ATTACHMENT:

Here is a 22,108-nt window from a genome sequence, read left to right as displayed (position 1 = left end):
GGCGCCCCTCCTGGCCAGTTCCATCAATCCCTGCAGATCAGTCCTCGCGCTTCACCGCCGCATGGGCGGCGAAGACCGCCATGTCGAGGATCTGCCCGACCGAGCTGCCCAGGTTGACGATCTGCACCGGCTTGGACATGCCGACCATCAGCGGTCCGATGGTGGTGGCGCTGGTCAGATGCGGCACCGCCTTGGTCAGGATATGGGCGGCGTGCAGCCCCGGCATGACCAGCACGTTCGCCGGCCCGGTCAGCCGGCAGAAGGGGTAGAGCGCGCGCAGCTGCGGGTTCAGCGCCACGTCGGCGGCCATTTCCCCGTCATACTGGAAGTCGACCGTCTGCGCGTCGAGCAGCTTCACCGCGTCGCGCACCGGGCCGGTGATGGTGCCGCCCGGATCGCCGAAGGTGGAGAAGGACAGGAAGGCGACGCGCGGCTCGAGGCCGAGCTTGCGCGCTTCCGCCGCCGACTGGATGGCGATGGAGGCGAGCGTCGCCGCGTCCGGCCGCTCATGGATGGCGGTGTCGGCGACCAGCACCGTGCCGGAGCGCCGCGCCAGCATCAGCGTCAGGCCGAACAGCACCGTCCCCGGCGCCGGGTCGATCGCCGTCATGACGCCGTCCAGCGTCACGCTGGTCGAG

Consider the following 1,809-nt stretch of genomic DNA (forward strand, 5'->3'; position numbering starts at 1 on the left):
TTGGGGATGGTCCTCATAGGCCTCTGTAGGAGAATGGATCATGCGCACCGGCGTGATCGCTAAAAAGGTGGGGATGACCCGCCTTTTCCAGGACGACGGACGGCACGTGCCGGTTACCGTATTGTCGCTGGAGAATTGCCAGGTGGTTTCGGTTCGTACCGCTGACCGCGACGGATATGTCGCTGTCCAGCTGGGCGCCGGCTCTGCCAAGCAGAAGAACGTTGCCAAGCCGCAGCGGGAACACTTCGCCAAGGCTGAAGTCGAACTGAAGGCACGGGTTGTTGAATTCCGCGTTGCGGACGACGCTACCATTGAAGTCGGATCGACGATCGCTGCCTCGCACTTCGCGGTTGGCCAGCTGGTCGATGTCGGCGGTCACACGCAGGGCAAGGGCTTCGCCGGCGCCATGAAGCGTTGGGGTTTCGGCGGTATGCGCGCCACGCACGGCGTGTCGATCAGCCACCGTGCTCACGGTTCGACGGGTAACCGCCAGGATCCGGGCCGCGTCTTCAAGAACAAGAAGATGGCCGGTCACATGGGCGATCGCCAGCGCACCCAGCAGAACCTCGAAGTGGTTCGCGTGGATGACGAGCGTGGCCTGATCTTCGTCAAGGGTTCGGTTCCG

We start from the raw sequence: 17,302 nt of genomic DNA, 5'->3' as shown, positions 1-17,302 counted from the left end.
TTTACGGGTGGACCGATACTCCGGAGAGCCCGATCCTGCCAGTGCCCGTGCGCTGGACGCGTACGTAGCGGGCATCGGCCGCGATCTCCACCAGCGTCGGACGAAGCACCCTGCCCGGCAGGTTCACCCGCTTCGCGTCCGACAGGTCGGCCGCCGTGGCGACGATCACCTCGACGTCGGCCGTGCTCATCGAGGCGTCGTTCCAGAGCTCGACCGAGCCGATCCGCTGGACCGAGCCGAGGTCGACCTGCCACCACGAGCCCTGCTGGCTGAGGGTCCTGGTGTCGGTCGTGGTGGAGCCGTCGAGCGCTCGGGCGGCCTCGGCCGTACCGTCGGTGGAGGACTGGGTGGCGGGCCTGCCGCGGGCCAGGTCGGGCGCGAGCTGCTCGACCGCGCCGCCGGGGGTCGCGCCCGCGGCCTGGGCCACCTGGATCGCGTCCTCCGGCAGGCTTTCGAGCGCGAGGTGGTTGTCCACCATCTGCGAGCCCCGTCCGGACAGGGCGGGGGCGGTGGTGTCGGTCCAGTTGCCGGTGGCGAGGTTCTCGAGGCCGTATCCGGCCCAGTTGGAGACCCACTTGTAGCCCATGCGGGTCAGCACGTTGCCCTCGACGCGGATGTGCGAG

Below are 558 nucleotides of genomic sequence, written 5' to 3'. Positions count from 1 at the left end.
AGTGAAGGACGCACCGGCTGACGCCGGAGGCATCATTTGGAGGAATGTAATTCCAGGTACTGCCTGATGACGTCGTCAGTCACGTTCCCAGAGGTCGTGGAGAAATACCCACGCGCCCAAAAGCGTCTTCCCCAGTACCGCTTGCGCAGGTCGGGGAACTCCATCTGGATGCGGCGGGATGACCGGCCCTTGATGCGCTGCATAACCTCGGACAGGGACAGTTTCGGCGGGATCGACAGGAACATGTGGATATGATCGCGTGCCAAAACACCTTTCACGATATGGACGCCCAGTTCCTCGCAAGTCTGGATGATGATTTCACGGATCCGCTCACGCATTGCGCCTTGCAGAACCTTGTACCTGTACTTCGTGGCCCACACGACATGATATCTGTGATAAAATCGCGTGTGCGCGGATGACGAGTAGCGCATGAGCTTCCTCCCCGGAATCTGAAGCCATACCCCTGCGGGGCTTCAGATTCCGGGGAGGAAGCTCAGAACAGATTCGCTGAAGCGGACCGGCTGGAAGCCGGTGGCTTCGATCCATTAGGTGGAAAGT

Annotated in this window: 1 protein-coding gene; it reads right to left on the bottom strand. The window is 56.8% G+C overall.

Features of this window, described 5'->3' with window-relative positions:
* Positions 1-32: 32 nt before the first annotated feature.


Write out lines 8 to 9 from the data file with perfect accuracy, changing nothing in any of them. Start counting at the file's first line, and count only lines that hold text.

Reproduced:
AGTGAAGGACGCACCGGCTGACGCCGGAGGCATCATTTGGAGGAATGTAATTCCAGGTACTGCCTGATGACGTCGTCAGTCACGTTCCCAGAGGTCGTGGAGAAATACCCACGCGCCCAAAAGCGTCTTCCCCAGTACCGCTTGCGCAGGTCGGGGAACTCCATCTGGATGCGGCGGGATGACCGGCCCTTGATGCGCTGCATAACCTCGGACAGGGACAGTTTCGGCGGGATCGACAGGAACATGTGGATATGATCGCGTGCCAAAACACCTTTCACGATATGGACGCCCAGTTCCTCGCAAGTCTGGATGATGATTTCACGGATCCGCTCACGCATTGCGCCTTGCAGAACCTTGTACCTGTACTTCGTGGCCCACACGACATGATATCTGTGATAAAATCGCGTGTGCGCGGATGACGAGTAGCGCATGAGCTTCCTCCCCGGAATCTGAAGCCATACCCCTGCGGGGCTTCAGATTCCGGGGAGGAAGCTCAGAACAGATTCGCTGAAGCGGACCGGCTGGAAGCCGGTGGCTTCGATCCATTAGGTGGAAAGT

Annotated in this window: 1 protein-coding gene; it reads right to left on the bottom strand. The window is 56.8% G+C overall.